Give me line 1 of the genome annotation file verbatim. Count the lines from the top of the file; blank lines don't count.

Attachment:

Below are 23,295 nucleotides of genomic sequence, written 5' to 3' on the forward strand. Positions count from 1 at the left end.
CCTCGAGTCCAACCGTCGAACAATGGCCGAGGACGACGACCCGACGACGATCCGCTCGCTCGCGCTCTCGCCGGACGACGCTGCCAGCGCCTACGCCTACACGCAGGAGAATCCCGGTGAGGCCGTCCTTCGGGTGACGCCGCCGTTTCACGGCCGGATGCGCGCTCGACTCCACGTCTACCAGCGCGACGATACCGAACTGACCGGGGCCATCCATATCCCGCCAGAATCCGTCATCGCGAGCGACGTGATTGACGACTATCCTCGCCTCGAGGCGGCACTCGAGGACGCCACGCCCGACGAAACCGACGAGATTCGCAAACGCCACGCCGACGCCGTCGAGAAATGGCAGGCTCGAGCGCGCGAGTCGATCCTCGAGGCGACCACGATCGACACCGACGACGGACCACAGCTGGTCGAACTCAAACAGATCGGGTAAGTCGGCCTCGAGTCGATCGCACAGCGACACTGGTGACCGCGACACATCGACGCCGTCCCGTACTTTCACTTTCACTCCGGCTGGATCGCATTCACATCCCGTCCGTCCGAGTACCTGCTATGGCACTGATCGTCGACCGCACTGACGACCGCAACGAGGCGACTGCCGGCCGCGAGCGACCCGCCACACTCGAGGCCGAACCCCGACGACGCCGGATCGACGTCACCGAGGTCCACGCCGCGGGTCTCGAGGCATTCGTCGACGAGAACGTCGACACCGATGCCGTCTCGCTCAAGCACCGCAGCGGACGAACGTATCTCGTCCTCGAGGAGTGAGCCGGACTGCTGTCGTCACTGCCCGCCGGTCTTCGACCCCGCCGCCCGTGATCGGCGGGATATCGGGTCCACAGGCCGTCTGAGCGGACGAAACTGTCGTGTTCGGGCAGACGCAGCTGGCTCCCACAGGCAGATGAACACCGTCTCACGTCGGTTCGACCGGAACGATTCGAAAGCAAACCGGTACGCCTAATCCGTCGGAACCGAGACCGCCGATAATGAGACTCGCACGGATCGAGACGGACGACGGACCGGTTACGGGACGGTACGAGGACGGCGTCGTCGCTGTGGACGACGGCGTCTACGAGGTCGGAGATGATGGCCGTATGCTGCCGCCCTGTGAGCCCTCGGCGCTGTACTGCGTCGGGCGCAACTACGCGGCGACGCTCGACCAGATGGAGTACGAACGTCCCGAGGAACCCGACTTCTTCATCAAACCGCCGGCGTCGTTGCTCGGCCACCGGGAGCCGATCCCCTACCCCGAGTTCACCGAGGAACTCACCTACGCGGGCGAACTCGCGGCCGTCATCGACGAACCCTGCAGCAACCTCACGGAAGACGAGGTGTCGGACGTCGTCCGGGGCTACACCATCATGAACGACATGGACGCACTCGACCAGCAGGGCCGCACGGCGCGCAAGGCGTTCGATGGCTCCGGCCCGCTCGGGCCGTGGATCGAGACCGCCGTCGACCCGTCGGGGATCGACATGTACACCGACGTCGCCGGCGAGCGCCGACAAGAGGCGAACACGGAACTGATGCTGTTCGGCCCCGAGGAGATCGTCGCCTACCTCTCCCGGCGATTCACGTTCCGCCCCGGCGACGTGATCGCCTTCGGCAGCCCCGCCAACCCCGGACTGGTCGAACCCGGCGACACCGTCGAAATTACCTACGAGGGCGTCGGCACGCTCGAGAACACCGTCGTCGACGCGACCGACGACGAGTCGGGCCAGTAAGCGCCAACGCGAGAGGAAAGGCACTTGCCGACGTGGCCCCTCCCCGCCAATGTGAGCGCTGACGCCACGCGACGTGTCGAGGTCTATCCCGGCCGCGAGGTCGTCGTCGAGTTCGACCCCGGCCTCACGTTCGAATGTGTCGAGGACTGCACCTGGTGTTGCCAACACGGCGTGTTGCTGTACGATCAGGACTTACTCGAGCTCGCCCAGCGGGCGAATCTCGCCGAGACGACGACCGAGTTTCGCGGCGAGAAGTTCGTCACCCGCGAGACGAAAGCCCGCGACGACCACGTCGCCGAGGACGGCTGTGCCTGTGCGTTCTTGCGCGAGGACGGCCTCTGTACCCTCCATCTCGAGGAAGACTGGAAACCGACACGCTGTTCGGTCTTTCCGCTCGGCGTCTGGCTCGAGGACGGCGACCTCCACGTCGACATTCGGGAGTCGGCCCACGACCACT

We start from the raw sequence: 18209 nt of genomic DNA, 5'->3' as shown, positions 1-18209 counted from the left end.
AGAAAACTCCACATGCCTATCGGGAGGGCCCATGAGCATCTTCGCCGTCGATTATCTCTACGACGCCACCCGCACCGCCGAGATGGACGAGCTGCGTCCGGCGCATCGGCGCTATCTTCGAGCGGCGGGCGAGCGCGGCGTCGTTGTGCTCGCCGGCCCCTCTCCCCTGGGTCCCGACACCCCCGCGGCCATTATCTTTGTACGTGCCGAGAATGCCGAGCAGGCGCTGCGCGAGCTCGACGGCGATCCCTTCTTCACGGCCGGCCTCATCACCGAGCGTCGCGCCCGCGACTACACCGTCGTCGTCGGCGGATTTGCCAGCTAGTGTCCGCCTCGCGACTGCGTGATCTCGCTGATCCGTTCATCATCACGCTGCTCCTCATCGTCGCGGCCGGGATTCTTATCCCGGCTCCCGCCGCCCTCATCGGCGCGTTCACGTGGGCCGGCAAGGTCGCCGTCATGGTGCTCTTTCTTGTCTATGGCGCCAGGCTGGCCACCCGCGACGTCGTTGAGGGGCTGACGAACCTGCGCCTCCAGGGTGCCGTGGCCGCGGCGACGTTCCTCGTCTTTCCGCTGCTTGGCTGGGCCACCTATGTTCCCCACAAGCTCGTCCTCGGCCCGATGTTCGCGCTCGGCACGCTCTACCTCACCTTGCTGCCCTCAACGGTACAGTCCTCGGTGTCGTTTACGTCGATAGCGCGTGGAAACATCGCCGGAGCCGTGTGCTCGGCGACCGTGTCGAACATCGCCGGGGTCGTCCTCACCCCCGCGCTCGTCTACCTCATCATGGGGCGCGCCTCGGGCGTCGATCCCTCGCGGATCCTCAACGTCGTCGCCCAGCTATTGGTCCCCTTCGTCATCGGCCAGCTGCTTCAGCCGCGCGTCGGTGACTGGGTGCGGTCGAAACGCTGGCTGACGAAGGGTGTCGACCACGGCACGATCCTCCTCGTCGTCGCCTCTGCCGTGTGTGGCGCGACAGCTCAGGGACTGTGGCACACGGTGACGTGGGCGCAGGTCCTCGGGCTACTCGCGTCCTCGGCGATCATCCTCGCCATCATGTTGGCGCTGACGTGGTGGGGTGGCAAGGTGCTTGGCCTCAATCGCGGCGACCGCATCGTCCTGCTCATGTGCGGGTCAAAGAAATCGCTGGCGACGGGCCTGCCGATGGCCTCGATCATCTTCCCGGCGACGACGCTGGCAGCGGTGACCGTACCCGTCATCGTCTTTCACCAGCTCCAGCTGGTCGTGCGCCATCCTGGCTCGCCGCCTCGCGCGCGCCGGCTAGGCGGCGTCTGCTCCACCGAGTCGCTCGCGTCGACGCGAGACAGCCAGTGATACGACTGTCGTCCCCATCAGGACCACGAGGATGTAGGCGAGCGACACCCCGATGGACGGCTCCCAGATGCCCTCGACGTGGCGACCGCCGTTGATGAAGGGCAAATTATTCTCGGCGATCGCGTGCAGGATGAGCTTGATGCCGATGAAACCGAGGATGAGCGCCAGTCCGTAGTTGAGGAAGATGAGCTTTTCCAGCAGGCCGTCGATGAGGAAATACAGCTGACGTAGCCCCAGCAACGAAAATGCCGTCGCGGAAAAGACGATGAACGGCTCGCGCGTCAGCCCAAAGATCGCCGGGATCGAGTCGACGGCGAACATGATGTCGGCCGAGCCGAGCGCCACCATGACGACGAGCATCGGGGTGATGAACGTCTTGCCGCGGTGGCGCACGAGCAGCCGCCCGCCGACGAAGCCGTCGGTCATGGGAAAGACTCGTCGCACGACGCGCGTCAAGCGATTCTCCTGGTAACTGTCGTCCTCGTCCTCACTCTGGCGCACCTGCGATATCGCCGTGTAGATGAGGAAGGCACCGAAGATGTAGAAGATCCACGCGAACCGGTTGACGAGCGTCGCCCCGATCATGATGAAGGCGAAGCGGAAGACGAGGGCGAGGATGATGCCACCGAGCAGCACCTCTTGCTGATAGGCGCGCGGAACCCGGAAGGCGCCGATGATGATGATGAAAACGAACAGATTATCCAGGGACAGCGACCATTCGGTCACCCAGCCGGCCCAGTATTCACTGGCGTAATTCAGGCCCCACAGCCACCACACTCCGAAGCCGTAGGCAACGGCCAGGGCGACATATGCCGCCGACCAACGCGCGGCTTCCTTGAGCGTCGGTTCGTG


Below are 23,295 nucleotides of genomic sequence, written 5' to 3' on the forward strand. Positions count from 1 at the left end.